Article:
The most notable distinction between these two teachers, however, is their educational goals. Mira’s primary goal is instilling in her students a love of Israel; Jennifer’s is to expose students to multiple narratives. While both teachers were enthusiastic about the opportunity to collaborate with colleagues to achieve their goals, those goals were often in tension with each other: Jennifer views Israel education as a vehicle for fostering critical thinking about a complicated and often contentious topic, whereas Mira views it as an opportunity for instilling in students a deep and abiding love of the Jewish state.


When first given an opportunity to work with one another, Mira and Jennifer viewed each other’s work as antithetical to their own. Mira believed that Jennifer’s focus on multiple narratives could undermine students’ commitment to the Jewish collective, while Jennifer worried that placing love at the center of Jewish education could lead to an uncritical, unreflective student body. How, they wondered, could they collaborate if they had such different goals?


Over time, however, these teachers realized that working together forced them to better articulate their own pedagogical and political positions. Instead of attempting to change one another, they used their conversations with an openly skeptical interlocutor as a way of articulating, defending and honing their own quite different approaches. In doing so, Mira and Jennifer actually helped each other develop their disparate approaches to teaching about Israel. As Mira explained to Jennifer at the end of their learning together, “You know I don’t agree with you. You know we don’t see eye to eye. But you have helped me become a better version of myself, and I have learned a lot from you.”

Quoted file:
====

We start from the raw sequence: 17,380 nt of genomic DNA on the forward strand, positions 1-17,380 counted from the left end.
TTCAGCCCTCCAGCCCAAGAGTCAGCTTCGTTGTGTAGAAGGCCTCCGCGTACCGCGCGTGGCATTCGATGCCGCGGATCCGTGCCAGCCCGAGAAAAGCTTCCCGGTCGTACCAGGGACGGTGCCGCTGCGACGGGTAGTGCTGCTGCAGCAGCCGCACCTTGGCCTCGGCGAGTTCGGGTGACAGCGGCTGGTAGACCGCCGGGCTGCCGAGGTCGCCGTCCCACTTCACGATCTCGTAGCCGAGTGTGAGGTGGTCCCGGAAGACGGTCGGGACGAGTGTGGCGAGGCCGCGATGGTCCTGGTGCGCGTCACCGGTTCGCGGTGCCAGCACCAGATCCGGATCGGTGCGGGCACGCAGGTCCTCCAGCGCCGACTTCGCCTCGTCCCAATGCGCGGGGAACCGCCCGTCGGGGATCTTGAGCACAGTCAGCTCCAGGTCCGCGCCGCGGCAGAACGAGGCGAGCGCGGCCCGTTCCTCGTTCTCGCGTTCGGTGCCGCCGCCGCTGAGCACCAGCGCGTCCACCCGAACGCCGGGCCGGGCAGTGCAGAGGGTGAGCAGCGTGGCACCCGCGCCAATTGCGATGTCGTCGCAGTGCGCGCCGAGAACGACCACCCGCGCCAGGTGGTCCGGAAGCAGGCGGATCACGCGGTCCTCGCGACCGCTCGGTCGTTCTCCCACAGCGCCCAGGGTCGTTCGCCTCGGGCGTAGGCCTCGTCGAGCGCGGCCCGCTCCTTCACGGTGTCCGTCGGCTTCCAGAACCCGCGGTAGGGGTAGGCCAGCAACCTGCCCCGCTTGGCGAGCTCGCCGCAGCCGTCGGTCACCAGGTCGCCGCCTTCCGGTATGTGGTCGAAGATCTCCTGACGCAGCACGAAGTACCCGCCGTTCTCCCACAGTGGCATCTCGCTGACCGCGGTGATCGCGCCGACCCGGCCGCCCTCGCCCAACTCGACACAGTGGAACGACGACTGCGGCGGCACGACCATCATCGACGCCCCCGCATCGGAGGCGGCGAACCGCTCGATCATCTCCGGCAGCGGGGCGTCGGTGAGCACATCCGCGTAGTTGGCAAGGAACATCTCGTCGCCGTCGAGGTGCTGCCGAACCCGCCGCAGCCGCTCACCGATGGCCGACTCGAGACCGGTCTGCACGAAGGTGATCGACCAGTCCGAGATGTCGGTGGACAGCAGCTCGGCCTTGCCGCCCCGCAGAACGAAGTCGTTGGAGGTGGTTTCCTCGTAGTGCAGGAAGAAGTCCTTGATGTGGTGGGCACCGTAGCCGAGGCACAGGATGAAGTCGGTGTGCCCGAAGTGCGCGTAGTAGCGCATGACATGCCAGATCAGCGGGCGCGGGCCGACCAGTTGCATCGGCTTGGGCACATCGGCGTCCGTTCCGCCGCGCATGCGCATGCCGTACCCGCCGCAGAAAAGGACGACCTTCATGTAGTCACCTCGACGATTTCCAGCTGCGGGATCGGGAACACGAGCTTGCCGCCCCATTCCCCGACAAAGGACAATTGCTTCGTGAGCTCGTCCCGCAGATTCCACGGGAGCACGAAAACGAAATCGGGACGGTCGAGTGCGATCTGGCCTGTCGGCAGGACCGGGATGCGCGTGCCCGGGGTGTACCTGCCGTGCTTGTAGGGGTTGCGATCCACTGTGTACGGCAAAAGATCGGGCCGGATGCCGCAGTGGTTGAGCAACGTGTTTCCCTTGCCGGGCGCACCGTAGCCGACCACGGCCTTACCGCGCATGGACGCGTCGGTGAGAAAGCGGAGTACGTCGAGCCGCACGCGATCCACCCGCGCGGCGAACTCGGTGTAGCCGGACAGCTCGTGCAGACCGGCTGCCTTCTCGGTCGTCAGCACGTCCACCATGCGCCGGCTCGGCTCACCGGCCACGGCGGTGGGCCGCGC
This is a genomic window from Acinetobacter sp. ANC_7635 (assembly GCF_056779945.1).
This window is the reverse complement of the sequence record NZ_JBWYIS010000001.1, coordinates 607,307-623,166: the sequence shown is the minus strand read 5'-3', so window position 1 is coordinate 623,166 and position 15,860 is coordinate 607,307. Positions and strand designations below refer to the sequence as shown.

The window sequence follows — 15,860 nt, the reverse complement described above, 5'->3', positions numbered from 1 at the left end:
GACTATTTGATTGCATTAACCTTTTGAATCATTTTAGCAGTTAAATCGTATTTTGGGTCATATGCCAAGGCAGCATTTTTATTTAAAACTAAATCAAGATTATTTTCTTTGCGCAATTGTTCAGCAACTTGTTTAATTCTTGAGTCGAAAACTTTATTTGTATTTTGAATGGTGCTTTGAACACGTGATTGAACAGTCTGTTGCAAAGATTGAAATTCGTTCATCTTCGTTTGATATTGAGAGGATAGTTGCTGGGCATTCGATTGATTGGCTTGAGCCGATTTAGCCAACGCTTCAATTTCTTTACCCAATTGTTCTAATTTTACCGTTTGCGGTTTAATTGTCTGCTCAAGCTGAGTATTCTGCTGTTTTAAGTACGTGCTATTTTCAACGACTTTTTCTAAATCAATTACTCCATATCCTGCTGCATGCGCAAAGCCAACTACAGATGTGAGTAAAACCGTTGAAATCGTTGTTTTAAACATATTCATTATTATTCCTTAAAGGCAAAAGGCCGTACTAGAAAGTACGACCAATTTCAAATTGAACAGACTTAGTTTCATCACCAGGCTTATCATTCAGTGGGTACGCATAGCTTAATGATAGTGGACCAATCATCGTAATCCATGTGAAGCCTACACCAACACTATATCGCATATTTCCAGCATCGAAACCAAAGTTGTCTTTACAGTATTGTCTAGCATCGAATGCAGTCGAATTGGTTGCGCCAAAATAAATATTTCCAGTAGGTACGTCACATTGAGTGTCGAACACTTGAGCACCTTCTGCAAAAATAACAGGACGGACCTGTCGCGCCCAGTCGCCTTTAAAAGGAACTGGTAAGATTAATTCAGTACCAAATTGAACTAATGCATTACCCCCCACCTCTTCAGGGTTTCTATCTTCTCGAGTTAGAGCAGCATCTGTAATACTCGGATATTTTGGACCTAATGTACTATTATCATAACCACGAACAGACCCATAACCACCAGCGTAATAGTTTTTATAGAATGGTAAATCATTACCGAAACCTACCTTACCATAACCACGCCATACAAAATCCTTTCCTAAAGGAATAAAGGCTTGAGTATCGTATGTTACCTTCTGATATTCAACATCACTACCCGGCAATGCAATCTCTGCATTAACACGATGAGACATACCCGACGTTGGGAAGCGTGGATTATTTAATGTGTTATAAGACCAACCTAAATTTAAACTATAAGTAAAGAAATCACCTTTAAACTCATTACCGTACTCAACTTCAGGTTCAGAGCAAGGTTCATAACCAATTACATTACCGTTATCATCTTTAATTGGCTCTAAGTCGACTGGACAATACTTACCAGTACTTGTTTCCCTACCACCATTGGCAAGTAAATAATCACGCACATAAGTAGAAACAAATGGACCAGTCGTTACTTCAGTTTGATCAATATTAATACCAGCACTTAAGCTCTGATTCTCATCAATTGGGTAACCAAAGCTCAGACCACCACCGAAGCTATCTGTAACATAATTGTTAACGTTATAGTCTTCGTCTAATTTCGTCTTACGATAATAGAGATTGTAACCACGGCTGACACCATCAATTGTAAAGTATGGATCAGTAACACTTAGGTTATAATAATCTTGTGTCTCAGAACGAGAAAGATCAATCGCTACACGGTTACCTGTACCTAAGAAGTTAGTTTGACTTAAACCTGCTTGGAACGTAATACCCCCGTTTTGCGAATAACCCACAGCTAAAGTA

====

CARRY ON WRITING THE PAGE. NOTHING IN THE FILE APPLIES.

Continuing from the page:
This ability to listen to difference without forcing consensus or even pushing too sharply on the contours of those differences is a critically important skill for any educator who works in a diverse setting. Highlighting and naming difference without attempting to change the other can form the backbone of respectful collaboration.


Disagreement About Foundational Values

Ezra, a high school Jewish studies teacher, teaches a unit about the Israeli-Palestinian conflict. For the final paper for his class, he asks students to read and analyze a series of documents offering possible solutions to the conflict—including some that he personally finds troubling or politically untenable. As part of Critical Friends work this past year, where teachers took turns presenting a challenge from their own teaching practice for the group to consider carefully, Ezra brought this assignment to his colleagues.